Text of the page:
Earl brushed by the U. S. and British Virgin Islands as a category 4 yesterday and last night. Luckily the eye was some 110 miles north. Still, storm force winds extended outward some 70 miles.
I spoke to my sister, Erva, yesterday afternoon around 4 PM as Earl was gearing up. Already the winds were at a steady 40 to 45 MPH with gusts up to about 60. This morning, when she called she said the winds had topped out at about 70 MPH with gusts up to 85 or 90. And it was 12 hours of wind! A healthy storm. Not something to be trifled with by any means, but certainly not terrible.
There was no damage to the house, but we lost two female genip trees. Although they are no great big loss, it's too bad as they were the only female trees on the property and they happened to be full of fruit. Also, they blocked the view of the neighbor's house. Lastly, they were 35 to 40 years old, grown from seeds I probably spit out. Sniff, sniff :(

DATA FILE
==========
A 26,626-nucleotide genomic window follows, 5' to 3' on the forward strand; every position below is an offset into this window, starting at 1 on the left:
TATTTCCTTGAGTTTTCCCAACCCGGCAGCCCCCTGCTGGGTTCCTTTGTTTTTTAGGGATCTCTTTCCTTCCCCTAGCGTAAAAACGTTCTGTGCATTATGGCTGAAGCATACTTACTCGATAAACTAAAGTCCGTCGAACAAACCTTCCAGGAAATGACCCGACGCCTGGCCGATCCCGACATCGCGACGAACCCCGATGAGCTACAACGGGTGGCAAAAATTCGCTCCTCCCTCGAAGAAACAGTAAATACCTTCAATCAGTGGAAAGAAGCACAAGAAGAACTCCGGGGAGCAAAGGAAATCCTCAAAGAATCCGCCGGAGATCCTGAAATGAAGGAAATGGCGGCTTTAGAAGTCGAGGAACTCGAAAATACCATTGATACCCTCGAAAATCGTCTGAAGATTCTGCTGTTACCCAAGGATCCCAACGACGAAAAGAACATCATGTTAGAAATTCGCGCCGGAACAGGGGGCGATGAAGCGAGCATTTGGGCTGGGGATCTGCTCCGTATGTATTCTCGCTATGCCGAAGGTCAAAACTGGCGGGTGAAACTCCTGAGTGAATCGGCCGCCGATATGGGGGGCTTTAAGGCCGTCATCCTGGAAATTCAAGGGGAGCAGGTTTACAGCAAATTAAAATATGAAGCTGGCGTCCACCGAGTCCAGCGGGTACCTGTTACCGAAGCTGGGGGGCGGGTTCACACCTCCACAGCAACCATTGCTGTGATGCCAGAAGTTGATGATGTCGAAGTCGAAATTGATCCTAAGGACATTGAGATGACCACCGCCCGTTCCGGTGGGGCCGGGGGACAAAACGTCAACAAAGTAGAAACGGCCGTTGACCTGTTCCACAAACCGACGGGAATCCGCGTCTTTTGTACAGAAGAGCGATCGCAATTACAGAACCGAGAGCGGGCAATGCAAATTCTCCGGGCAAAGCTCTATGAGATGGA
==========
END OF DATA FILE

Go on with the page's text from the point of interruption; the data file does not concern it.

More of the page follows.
Erva still has land line phone access. But she expects they'll be out of power for a least a week. Being West Indian, she is fully self-sufficient and will survive quite "easily" until power is restored. She's been through far worse blows, like when Hurricane Marilyn blew the roof off. She and my mother were without power for MONTHS. Not only that, they lived under a blue FEMA tarp for nearly three years. That's how long it took to get the house rebuilt to its present form, which is probably pretty-near hurricane proof.
I don't know how the rest of the island(s) have fared, but I'm sure I'll learn more in the coming days. I will be trying to contact my cousin Rafe on St. John and other friends. My cousin, Frances, in Puerto Rico reported to Erva that they didn't get much of anything.
All in all, Erva came through relatively unscathed.
But Earl is a big and dangerous storm. NOAA is predicting it'll skirt the east coast, which would be a good thing. If it does I wouldn't be surprised if there was some coastal erosion.